Humboldt County, California, is at the end of the line, electrically speaking. Earthquakes, floods, landslides, and wildfires cut off utilities—and roads—into the area. PG&E, the state’s largest utility, has begun preemptively cutting power when the fire risk along the path of its transmission lines is high.
So, Redwood Coast Energy Authority, a coalition of local governments working on sustainable energy projects, teamed up with Schatz Energy Research Center at Humboldt State University to build a microgrid to keep the power on for critical operations—and sell electricity directly to local ratepayers when all is well.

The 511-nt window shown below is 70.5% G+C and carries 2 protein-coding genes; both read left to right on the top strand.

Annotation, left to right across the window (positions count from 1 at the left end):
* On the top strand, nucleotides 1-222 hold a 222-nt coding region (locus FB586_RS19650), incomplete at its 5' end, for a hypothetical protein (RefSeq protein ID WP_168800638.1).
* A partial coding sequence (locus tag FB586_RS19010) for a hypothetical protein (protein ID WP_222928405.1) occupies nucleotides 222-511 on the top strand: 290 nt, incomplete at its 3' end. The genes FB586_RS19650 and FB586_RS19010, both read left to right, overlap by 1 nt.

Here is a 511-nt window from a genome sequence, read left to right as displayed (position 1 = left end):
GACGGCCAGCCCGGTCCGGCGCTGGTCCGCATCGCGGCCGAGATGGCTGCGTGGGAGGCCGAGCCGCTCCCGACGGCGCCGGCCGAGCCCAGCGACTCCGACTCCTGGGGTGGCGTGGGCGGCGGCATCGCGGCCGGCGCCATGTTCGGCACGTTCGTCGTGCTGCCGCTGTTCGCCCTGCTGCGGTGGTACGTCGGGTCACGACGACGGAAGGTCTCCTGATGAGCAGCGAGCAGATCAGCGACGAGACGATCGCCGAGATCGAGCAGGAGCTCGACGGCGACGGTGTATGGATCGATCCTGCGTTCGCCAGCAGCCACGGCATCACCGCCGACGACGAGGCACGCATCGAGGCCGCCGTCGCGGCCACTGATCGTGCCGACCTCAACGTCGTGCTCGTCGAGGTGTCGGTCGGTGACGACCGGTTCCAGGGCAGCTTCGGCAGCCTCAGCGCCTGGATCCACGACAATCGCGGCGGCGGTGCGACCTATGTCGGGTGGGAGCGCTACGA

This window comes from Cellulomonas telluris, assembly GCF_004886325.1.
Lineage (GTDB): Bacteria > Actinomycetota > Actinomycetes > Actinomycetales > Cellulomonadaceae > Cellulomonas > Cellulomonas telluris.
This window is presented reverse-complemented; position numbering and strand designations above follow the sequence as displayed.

A microgrid is complicated for technological and legal reasons. When this one is completed in 2021, it will be the first of its kind and a working example of how other regions can subsidize disaster preparedness by getting into the renewable energy business.
The microgrids that hospitals and labs use for emergencies rely on diesel generators. A solar microgrid produces power even when there isn’t a crisis. This 2.2-megawatt array, connected via a DC coupler to a 2.2-megawatt battery system, will automatically detach and run autonomously when the larger grid goes down.